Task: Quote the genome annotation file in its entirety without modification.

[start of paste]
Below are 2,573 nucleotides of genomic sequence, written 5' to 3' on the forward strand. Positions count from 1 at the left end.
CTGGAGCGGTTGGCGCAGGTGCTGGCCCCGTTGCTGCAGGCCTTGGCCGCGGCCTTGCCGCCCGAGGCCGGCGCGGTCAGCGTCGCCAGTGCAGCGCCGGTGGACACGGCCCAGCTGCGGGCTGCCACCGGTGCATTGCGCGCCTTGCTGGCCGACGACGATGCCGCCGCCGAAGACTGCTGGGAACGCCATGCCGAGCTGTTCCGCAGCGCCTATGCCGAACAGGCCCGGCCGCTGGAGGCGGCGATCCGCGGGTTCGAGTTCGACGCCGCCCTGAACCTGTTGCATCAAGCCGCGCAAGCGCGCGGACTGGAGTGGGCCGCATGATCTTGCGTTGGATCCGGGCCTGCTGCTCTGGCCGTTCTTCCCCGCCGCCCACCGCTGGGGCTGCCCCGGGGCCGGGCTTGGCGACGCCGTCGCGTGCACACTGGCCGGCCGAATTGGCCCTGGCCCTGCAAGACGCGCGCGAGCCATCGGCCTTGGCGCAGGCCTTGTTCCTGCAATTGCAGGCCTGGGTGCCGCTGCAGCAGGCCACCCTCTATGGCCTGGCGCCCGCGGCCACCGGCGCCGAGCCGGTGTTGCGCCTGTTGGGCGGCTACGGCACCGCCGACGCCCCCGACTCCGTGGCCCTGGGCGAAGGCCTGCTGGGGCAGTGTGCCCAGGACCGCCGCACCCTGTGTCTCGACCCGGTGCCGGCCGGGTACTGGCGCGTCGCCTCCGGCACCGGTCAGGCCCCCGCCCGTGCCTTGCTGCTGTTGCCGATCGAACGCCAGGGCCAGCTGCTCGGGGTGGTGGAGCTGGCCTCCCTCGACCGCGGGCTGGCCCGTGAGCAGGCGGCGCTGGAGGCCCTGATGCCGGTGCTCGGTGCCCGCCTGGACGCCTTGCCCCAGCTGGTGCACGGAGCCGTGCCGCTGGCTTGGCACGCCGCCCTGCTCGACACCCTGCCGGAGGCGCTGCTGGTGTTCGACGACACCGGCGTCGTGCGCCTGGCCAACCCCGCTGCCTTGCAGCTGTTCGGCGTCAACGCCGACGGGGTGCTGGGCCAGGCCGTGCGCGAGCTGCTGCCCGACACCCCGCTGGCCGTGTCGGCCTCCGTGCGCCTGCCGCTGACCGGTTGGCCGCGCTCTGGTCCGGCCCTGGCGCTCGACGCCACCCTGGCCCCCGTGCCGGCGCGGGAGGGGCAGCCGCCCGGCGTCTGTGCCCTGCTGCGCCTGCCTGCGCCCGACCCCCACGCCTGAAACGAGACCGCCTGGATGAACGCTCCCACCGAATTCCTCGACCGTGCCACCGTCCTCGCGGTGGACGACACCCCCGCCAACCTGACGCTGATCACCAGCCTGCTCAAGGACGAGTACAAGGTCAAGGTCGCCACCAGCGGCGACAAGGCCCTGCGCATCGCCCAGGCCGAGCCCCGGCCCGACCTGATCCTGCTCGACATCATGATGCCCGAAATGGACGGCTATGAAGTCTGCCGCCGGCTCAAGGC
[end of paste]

Below are 2,573 nucleotides of genomic sequence, written 5' to 3' on the forward strand. Positions count from 1 at the left end.
CTGGAGCGGTTGGCGCAGGTGCTGGCCCCGTTGCTGCAGGCCTTGGCCGCGGCCTTGCCGCCCGAGGCCGGCGCGGTCAGCGTCGCCAGTGCAGCGCCGGTGGACACGGCCCAGCTGCGGGCTGCCACCGGTGCATTGCGCGCCTTGCTGGCCGACGACGATGCCGCCGCCGAAGACTGCTGGGAACGCCATGCCGAGCTGTTCCGCAGCGCCTATGCCGAACAGGCCCGGCCGCTGGAGGCGGCGATCCGCGGGTTCGAGTTCGACGCCGCCCTGAACCTGTTGCATCAAGCCGCGCAAGCGCGCGGACTGGAGTGGGCCGCATGATCTTGCGTTGGATCCGGGCCTGCTGCTCTGGCCGTTCTTCCCCGCCGCCCACCGCTGGGGCTGCCCCGGGGCCGGGCTTGGCGACGCCGTCGCGTGCACACTGGCCGGCCGAATTGGCCCTGGCCCTGCAAGACGCGCGCGAGCCATCGGCCTTGGCGCAGGCCTTGTTCCTGCAATTGCAGGCCTGGGTGCCGCTGCAGCAGGCCACCCTCTATGGCCTGGCGCCCGCGGCCACCGGCGCCGAGCCGGTGTTGCGCCTGTTGGGCGGCTACGGCACCGCCGACGCCCCCGACTCCGTGGCCCTGGGCGAAGGCCTGCTGGGGCAGTGTGCCCAGGACCGCCGCACCCTGTGTCTCGACCCGGTGCCGGCCGGGTACTGGCGCGTCGCCTCCGGCACCGGTCAGGCCCCCGCCCGTGCCTTGCTGCTGTTGCCGATCGAACGCCAGGGCCAGCTGCTCGGGGTGGTGGAGCTGGCCTCCCTCGACCGCGGGCTGGCCCGTGAGCAGGCGGCGCTGGAGGCCCTGATGCCGGTGCTCGGTGCCCGCCTGGACGCCTTGCCCCAGCTGGTGCACGGAGCCGTGCCGCTGGCTTGGCACGCCGCCCTGCTCGACACCCTGCCGGAGGCGCTGCTGGTGTTCGACGACACCGGCGTCGTGCGCCTGGCCAACCCCGCTGCCTTGCAGCTGTTCGGCGTCAACGCCGACGGGGTGCTGGGCCAGGCCGTGCGCGAGCTGCTGCCCGACACCCCGCTGGCCGTGTCGGCCTCCGTGCGCCTGCCGCTGACCGGTTGGCCGCGCTCTGGTCCGGCCCTGGCGCTCGACGCCACCCTGGCCCCCGTGCCGGCGCGGGAGGGGCAGCCGCCCGGCGTCTGTGCCCTGCTGCGCCTGCCTGCGCCCGACCCCCACGCCTGAAACGAGACCGCCTGGATGAACGCTCCCACCGAATTCCTCGACCGTGCCACCGTCCTCGCGGTGGACGACACCCCCGCCAACCTGACGCTGATCACCAGCCTGCTCAAGGACGAGTACAAGGTCAAGGTCGCCACCAGCGGCGACAAGGCCCTGCGCATCGCCCAGGCCGAGCCCCGGCCCGACCTGATCCTGCTCGACATCATGATGCCCGAAATGGACGGCTATGAAGTCTGCCGCCGGCTCAAGGC